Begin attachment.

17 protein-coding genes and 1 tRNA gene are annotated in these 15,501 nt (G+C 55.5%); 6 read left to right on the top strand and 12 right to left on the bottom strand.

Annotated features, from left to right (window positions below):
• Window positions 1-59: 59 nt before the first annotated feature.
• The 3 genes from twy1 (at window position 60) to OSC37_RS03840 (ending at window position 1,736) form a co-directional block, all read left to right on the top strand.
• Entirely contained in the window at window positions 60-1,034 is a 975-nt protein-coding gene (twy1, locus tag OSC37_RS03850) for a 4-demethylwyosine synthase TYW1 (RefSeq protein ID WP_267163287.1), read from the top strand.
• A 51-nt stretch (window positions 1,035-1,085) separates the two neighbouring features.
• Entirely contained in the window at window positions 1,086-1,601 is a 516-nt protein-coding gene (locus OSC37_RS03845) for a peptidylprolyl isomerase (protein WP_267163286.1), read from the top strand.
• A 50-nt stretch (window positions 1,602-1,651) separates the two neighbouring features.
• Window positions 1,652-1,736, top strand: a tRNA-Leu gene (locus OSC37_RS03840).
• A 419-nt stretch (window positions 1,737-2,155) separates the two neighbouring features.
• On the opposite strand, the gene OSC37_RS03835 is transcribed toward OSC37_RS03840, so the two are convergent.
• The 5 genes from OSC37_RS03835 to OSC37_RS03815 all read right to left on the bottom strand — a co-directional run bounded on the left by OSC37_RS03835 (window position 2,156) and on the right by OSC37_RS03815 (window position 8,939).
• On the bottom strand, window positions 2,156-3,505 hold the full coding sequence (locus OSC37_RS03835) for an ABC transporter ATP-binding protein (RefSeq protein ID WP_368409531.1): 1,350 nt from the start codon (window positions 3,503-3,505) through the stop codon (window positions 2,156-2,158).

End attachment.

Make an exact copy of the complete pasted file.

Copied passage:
17 protein-coding genes and 1 tRNA gene are annotated in these 15,501 nt (G+C 55.5%); 6 read left to right on the top strand and 12 right to left on the bottom strand.

Annotated features, from left to right (window positions below):
• Window positions 1-59: 59 nt before the first annotated feature.
• The 3 genes from twy1 (at window position 60) to OSC37_RS03840 (ending at window position 1,736) form a co-directional block, all read left to right on the top strand.
• Entirely contained in the window at window positions 60-1,034 is a 975-nt protein-coding gene (twy1, locus tag OSC37_RS03850) for a 4-demethylwyosine synthase TYW1 (RefSeq protein ID WP_267163287.1), read from the top strand.
• A 51-nt stretch (window positions 1,035-1,085) separates the two neighbouring features.
• Entirely contained in the window at window positions 1,086-1,601 is a 516-nt protein-coding gene (locus OSC37_RS03845) for a peptidylprolyl isomerase (protein WP_267163286.1), read from the top strand.
• A 50-nt stretch (window positions 1,602-1,651) separates the two neighbouring features.
• Window positions 1,652-1,736, top strand: a tRNA-Leu gene (locus OSC37_RS03840).
• A 419-nt stretch (window positions 1,737-2,155) separates the two neighbouring features.
• On the opposite strand, the gene OSC37_RS03835 is transcribed toward OSC37_RS03840, so the two are convergent.
• The 5 genes from OSC37_RS03835 to OSC37_RS03815 all read right to left on the bottom strand — a co-directional run bounded on the left by OSC37_RS03835 (window position 2,156) and on the right by OSC37_RS03815 (window position 8,939).
• On the bottom strand, window positions 2,156-3,505 hold the full coding sequence (locus OSC37_RS03835) for an ABC transporter ATP-binding protein (RefSeq protein ID WP_368409531.1): 1,350 nt from the start codon (window positions 3,503-3,505) through the stop codon (window positions 2,156-2,158).